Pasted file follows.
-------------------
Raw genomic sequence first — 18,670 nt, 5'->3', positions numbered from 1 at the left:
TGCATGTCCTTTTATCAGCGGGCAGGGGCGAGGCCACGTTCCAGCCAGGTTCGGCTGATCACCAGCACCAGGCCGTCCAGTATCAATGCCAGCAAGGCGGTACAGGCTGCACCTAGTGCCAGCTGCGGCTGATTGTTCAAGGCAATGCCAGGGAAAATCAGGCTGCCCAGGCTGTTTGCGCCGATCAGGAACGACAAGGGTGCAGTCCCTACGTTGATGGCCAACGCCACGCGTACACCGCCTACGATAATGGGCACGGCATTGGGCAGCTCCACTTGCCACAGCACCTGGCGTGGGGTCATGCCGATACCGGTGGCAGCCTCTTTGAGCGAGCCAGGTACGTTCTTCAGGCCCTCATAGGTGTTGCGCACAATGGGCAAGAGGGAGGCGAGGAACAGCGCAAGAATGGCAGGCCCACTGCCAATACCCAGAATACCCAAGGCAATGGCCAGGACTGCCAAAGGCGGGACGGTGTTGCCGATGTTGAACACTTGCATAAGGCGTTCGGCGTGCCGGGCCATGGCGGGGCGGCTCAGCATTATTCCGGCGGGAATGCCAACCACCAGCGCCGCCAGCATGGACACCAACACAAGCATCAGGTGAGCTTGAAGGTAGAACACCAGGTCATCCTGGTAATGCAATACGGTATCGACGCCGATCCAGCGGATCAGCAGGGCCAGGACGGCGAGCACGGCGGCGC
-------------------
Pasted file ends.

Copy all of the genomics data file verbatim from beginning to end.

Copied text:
Raw genomic sequence first — 18,670 nt, 5'->3', positions numbered from 1 at the left:
TGCATGTCCTTTTATCAGCGGGCAGGGGCGAGGCCACGTTCCAGCCAGGTTCGGCTGATCACCAGCACCAGGCCGTCCAGTATCAATGCCAGCAAGGCGGTACAGGCTGCACCTAGTGCCAGCTGCGGCTGATTGTTCAAGGCAATGCCAGGGAAAATCAGGCTGCCCAGGCTGTTTGCGCCGATCAGGAACGACAAGGGTGCAGTCCCTACGTTGATGGCCAACGCCACGCGTACACCGCCTACGATAATGGGCACGGCATTGGGCAGCTCCACTTGCCACAGCACCTGGCGTGGGGTCATGCCGATACCGGTGGCAGCCTCTTTGAGCGAGCCAGGTACGTTCTTCAGGCCCTCATAGGTGTTGCGCACAATGGGCAAGAGGGAGGCGAGGAACAGCGCAAGAATGGCAGGCCCACTGCCAATACCCAGAATACCCAAGGCAATGGCCAGGACTGCCAAAGGCGGGACGGTGTTGCCGATGTTGAACACTTGCATAAGGCGTTCGGCGTGCCGGGCCATGGCGGGGCGGCTCAGCATTATTCCGGCGGGAATGCCAACCACCAGCGCCGCCAGCATGGACACCAACACAAGCATCAGGTGAGCTTGAAGGTAGAACACCAGGTCATCCTGGTAATGCAATACGGTATCGACGCCGATCCAGCGGATCAGCAGGGCCAGGACGGCGAGCACGGCGGCGC